Case Study - Project Portfolio Model of an Eastern European Electricity Company

 

Introduction

The energy company to be analyzed in this section of the chapter is an Eastern European electrical company that has until recently enjoyed a full monopoly, selling the electricity at one fixed rate irrelevant of whether it was dealing with private residences, small, medium or large businesses or government agencies. However the recent legislation by the country's government allowed for the deregulation of the electricity market. This implied that any energy company from the three or four neighbouring countries would be able to enter the market and compete with the former monopolist when it came to selling electricity to both private residences and businesses.

In addition the company management felt that the value of the projects they have been delivering so far was too low. Also, the executives mentioned that they seemed to have too many initiatives on the go while utterly lacking the resources (primarily human) to deliver all of them on-time and on-budget.

 

Strategy

The company strategy has been well-defined before the project portfolio workshop and, considering the recent deregulation, consisted of the following elements:

  • Need to design attractive products. This implies:
    • Various size of electricity packages
    • Fixed and variable rate packages to suit different customer needs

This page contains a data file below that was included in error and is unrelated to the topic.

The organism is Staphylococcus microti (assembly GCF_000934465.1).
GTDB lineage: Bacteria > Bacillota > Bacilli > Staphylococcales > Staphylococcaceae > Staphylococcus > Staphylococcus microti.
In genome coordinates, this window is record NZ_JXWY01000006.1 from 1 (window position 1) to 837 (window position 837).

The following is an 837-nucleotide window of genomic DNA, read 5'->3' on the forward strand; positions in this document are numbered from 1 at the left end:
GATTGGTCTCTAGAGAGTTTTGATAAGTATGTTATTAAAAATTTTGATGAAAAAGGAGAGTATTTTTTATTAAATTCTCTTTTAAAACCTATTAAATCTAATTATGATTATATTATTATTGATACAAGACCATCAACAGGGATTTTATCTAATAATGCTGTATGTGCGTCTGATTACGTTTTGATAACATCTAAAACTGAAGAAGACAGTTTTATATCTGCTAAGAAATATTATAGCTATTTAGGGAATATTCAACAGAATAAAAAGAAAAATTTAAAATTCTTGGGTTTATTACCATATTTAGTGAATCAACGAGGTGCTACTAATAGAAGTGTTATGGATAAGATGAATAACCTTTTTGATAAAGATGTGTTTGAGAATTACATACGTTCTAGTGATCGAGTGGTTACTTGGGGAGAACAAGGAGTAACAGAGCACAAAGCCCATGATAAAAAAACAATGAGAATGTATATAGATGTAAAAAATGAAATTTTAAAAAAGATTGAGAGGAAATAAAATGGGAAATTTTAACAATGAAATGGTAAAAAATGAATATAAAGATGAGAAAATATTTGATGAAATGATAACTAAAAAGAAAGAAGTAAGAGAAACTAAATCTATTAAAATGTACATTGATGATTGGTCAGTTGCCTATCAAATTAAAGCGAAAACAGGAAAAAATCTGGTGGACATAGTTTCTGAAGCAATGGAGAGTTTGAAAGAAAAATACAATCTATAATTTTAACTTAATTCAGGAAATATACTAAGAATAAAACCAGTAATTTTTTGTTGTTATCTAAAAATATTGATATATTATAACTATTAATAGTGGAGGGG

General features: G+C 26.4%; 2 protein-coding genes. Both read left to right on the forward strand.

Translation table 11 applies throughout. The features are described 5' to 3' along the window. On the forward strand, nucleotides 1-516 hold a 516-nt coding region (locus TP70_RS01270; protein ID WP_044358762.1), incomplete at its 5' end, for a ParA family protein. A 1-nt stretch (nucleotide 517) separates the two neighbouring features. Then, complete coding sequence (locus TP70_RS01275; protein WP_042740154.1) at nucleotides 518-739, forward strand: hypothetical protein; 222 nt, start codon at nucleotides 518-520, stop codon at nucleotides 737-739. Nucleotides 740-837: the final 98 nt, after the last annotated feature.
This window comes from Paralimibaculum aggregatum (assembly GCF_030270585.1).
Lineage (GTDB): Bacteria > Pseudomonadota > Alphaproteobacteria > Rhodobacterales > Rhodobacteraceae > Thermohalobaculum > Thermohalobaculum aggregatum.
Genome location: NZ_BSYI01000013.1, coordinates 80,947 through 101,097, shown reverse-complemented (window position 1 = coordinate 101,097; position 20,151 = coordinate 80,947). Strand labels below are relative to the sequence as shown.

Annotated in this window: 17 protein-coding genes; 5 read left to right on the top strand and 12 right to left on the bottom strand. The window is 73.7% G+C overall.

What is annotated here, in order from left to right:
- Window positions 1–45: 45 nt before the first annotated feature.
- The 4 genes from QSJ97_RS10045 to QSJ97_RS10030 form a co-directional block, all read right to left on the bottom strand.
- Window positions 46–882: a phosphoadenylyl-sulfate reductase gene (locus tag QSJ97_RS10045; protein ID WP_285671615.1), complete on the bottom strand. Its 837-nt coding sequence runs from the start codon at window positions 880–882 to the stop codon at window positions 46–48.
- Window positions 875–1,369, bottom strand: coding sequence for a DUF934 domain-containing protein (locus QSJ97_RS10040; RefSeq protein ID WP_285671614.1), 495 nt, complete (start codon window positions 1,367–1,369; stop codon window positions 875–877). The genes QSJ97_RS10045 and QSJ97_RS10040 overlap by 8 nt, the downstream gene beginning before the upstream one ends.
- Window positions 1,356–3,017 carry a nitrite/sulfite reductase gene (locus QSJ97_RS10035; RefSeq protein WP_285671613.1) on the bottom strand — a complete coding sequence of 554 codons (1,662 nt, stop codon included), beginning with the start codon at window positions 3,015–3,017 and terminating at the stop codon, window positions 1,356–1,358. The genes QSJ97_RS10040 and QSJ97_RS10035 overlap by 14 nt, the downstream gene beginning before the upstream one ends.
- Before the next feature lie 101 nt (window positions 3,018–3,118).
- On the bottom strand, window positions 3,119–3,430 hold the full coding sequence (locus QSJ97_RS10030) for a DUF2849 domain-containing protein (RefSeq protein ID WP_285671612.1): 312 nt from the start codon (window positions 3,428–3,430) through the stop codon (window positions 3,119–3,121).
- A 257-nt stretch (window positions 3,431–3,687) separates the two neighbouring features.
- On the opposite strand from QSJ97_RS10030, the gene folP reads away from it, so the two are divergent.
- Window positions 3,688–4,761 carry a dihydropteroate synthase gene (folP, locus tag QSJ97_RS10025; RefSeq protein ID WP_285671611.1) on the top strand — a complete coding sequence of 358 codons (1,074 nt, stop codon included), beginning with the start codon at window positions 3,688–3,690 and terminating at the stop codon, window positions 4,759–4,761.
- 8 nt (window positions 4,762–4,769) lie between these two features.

• Extend loans to the customers needing them, especially the start-up businesses
    • Create different packages for households and businesses
  • Increase revenues and profitability
  • Improve public relations damaged by the years of monopolistic presence in the market
  • Social responsibility - initiate more green programs

 

The Scoring Model

The scoring model developed during the facilitated portfolio management session contained the following variables (see Table 1):

  • Strategic Fit
  • Competitive Advantage
  • Market Share Increase
  • Time to break-even
  • Resources
  • Technical Complexity

 

Table 1

Jamal's Musings - Project Management in History: The University Construction

A government of one of the countries in the Gulf region decided to embark on a project of building a multi-campus university in several - at times remote - locations. It was decreed that the said project should take five years to implement and the cost should be around US$200 million. It is not completely clear even after talking to several people actually involved in the endeavour right from the very beginning whether these constraints were just "dropped" from the very top of the government levels or if these were at least a very high-level estimates generated by a qualified party.

The scope of the project, at least at a very high level, was also thought to be well-understood. It included the following requirements:

  • Engineering design of all five campuses (both conceptual and final)
  • Construction of classrooms and lab training facilities
  • Construction of dormitories
  • Procurement and installation of all necessary equipment